Private Property was long thought lost. It is a lurid psychological noir thriller, based on a sleazy pulp fiction type premise.
It is the first feature written and directed by Leslie Stevens (writer and director of The Outer Limits TV series (1963-1964). The cinematography was by Ted D. McCord (The Treasure of the Sierra Madre (1948), Flamingo Road (1949), The Damned Don't Cry (1950), The Breaking Point (1950) and, I Died a Thousand Times (1955)). The films music was by Pete Rugolo (whose credits range from Richard Diamond, Private Detective TV Series (1957–1960), to This World, Then the Fireworks (1997)).
The film revolves around two down and out creepy and twisted drifters, hitchhiking their way to The Sunset Strip. The two become sexually obsessed over a hawt "California Girl" blond housewife driving a white corvette who casually stops for directions at a Pacific Coast Highway Veltex filling station near Malibu. (BTW the Veltex Gas is going for 8 cents a gallon in 1960).
|Duke and Boots with "The Rock" in the background|
|At the Veltex Station|
|Ed arrives in his '54 Buick Skylark|
When Boots tells Duke about a wall calendar he saw in the station with a scantily clad girl wearing just a cowboy hat, Duke asks him if he's getting ready for a woman yet. Boots whines that Duke always steals the girl he wants, the last one being that redhead in the orange grove, so Duke promises to get him a woman, but not after questioning his manhood with the taunt "what are you waiting for a rich sugar daddy?"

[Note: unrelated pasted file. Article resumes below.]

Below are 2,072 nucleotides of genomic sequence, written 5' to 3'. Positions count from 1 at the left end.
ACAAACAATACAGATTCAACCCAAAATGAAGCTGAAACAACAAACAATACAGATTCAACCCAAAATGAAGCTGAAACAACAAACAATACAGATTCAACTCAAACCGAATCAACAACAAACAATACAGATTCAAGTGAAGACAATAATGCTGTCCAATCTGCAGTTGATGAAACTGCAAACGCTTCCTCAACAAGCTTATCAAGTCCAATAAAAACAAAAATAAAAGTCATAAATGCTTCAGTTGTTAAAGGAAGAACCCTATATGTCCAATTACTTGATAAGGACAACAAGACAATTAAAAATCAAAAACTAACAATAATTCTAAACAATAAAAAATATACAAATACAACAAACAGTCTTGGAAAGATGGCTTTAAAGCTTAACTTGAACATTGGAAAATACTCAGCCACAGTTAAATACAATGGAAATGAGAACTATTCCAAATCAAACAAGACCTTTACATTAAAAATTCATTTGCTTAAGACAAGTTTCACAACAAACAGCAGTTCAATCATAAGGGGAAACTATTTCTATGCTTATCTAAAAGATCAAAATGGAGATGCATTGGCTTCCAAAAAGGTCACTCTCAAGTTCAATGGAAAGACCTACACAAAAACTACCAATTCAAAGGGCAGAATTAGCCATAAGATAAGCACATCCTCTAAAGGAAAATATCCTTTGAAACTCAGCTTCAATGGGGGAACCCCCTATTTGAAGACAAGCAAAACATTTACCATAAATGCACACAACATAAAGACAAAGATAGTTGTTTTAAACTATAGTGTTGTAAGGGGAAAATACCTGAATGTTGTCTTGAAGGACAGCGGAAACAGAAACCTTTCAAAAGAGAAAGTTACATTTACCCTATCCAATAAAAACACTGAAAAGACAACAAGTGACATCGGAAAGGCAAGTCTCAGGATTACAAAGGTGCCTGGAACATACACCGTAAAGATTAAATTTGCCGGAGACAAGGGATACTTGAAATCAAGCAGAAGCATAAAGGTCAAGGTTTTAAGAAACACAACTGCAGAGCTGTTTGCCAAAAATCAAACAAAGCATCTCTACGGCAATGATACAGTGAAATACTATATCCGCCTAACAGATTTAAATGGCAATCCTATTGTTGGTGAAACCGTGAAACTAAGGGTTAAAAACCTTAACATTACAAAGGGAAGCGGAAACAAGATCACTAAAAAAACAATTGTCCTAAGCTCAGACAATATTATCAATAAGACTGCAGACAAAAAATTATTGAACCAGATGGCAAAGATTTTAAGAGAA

An appliance salesman from Sacramento, Ed Hogate, drives up in his '54 Buick Skylark for gas. Boots and Duke begin to wash his windows and pump him for a ride into The City Of Angels. While so engaged with Ed, Ann drives up. Ann is curvaceous and cute. Duke asks Boots if she'll do for a woman. Boots says yes. Duke and Boots convince Ed to not only give them a ride but to tail Ann as she drives towards her home. When Ed wants to end the game and make his turn for Wilshire Blvd., Duke and Boots convince him to keep following the blond. They do this by threatening him with a switchblade that Boots pulls out of his pocket.
|Ann's hilltop house and smog|
|Need some landscaping done?|
|Tie around her neck? his property|
|Domestic bliss Rodger (Wark) and Ann|
|Ann stroking the phallic clandlestick|
|Ann's making "wife noises"|
|ribbons and bows|
|here I am.....|
|rejected and dejected|
|Ann stroking the phallic plant stem|
Corey Allen's silver tongued devil Duke, is easily convincing as a womanizer, but you don't have to wonder why he never gained traction after this performance, the film opened without Code approval, was condemned by the Legion Of Decency and got slim to none distribution. Warren Oates underplays the malleable simple minded sexual neophyte Boots. Oates specialized most of his career in playing hopeless lowlifes doomed to wallow in eternal misery, always getting the shit end of the stick. Kate Manx excels as Ann with her portrayal ranging from "I Dream Of Jeannie" perky to that of sweet quiet desperation for the attention of her husband. Again one wonders how her career may have went if the film had had a regular release. Four years later she committed suicide, a waste.
So, does the title refer to trophy wife Ann, the house and pool, or the whole gaudy tinseltown world that only the others, the "elites" can inhabit?
Images are digital camera caps of the newly restored Cinelicious Pictures from a TCM premiere. 7/10